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Discussion Starter · #1 ·
An 11-month-old child is brought to the physician by her parents because they are concerned about “seizures” of increasing frequency and severity during which the child flails her upper extremities. Physical examination is normal except for psychomotor delay. On questioning, her parents mention that she is not speaking at all, she is not yet walking, and in fact only recently has been able to sit on her own. An EEG shows very-high-voltage, random, slow waves and spikes in all cortical areas. When her parents inquire about her prognosis, what are they told?
(A) Although her spasms will eventually regress, she is likely to be neurologically impaired
(B) Her condition is due to an infectious agent and her symptoms will most likely resolve upon treatment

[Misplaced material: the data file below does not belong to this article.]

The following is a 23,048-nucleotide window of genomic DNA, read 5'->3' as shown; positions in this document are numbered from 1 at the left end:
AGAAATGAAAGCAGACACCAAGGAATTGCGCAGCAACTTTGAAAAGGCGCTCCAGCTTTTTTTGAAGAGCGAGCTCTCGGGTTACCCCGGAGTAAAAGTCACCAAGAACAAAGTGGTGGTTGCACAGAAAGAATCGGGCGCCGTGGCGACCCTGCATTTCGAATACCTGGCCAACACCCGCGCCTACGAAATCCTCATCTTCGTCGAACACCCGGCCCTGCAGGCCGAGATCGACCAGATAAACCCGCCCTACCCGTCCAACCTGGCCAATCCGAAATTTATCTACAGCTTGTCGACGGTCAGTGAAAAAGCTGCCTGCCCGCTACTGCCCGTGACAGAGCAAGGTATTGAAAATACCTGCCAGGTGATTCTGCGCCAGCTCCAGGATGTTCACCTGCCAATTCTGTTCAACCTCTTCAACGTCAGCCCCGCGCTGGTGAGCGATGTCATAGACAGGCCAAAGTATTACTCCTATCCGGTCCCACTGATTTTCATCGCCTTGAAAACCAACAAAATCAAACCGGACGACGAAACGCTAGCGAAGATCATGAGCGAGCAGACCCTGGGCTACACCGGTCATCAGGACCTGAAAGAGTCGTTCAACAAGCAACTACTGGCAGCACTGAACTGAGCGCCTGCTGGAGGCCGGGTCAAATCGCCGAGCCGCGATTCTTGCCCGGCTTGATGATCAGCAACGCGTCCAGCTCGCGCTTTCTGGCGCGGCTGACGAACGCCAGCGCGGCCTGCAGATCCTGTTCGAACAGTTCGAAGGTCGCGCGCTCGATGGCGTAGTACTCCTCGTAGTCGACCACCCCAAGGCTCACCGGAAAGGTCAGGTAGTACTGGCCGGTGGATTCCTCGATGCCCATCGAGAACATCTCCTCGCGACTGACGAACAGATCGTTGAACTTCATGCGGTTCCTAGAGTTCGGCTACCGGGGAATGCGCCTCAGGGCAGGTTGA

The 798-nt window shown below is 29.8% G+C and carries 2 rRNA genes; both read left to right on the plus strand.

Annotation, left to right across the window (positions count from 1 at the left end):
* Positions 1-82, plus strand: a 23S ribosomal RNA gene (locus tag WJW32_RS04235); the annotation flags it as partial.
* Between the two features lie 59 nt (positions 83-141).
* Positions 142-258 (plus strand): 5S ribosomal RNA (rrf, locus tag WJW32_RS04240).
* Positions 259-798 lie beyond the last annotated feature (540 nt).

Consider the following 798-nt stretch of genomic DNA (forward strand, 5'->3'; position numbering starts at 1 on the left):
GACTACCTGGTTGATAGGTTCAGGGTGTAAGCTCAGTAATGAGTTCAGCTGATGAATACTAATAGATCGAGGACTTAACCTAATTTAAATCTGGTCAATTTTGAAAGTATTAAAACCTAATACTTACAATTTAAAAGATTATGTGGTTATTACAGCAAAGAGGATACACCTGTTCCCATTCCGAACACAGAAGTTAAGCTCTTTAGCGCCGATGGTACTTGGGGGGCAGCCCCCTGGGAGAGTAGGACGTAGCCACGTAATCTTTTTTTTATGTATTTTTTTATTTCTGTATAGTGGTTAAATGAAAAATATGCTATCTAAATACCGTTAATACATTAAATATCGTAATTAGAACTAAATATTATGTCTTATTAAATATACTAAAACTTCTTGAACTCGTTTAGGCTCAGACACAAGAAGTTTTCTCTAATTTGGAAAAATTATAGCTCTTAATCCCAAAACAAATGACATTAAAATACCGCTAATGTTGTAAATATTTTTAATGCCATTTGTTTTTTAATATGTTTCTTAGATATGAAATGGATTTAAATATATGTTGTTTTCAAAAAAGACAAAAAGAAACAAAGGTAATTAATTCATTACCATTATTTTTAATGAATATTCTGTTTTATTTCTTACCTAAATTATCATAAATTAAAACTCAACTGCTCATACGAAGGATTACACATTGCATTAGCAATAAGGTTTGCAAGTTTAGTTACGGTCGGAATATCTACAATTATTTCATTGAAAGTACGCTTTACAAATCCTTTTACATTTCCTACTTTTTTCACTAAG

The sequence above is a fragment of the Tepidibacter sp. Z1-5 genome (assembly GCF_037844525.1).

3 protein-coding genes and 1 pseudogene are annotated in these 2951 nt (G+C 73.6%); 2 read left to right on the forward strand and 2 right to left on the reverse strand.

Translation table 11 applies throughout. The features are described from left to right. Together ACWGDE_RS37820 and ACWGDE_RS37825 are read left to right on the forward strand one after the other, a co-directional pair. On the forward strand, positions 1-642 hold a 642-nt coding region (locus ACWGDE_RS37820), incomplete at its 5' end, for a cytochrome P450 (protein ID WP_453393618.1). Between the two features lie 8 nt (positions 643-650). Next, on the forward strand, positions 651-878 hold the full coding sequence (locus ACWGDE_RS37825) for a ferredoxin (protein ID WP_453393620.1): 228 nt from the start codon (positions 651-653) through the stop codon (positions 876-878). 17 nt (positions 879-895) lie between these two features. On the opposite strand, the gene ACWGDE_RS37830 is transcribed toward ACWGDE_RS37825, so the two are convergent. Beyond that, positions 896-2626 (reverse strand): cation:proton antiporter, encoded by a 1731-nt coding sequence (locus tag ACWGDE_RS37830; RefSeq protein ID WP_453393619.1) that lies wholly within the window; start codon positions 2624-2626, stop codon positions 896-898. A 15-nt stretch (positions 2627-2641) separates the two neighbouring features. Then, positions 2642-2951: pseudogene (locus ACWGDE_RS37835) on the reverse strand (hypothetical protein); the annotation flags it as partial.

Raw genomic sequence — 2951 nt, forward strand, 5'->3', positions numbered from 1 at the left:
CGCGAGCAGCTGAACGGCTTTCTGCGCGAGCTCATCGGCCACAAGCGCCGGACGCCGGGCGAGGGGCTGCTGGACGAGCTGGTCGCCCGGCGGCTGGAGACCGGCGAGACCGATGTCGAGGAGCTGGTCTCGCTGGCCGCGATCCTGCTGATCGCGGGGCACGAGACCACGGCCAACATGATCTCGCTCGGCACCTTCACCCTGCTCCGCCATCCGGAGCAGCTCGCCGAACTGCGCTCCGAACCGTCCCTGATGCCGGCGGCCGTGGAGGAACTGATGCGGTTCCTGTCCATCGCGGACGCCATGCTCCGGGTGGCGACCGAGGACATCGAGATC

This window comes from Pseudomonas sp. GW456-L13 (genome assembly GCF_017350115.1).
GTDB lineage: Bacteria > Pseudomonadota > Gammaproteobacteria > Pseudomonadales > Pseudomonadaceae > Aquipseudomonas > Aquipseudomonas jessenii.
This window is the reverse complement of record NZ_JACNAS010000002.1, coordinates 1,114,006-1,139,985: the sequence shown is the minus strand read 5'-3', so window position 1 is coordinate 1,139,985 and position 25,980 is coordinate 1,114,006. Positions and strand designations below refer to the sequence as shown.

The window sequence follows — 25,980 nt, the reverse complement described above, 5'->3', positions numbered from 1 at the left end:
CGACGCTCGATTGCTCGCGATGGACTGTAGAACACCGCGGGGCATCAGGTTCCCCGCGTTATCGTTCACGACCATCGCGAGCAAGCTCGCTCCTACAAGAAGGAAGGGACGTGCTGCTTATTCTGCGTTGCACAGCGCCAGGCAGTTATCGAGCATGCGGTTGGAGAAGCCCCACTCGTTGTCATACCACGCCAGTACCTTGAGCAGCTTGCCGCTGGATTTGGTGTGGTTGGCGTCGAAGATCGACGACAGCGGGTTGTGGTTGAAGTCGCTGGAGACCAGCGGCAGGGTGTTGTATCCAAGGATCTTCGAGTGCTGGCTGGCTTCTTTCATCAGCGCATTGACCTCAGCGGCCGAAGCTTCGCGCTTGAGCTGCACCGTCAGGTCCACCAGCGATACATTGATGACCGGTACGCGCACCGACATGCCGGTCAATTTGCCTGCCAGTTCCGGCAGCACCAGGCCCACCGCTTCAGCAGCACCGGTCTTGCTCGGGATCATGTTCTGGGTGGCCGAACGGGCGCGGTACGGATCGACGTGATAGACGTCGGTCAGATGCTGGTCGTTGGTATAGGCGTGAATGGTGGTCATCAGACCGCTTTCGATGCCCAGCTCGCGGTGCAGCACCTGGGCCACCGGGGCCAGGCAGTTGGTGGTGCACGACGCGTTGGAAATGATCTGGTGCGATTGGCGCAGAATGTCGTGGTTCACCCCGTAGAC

(C) Her condition is entirely benign and requires no treatment
(D) She most likely has an upper respiratory tract infection that will resolve on its own
(E) The physician is obligated to contact child protective services before you can discuss her condition further
 

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Discussion Starter · #2 ·
Hypsarrythmia

The EEG description is congruent with hypsarrythmia a pattern seen in West Syndrome (Infantile Spasm).
If I am correct then probably choice A is the correct answer here
 
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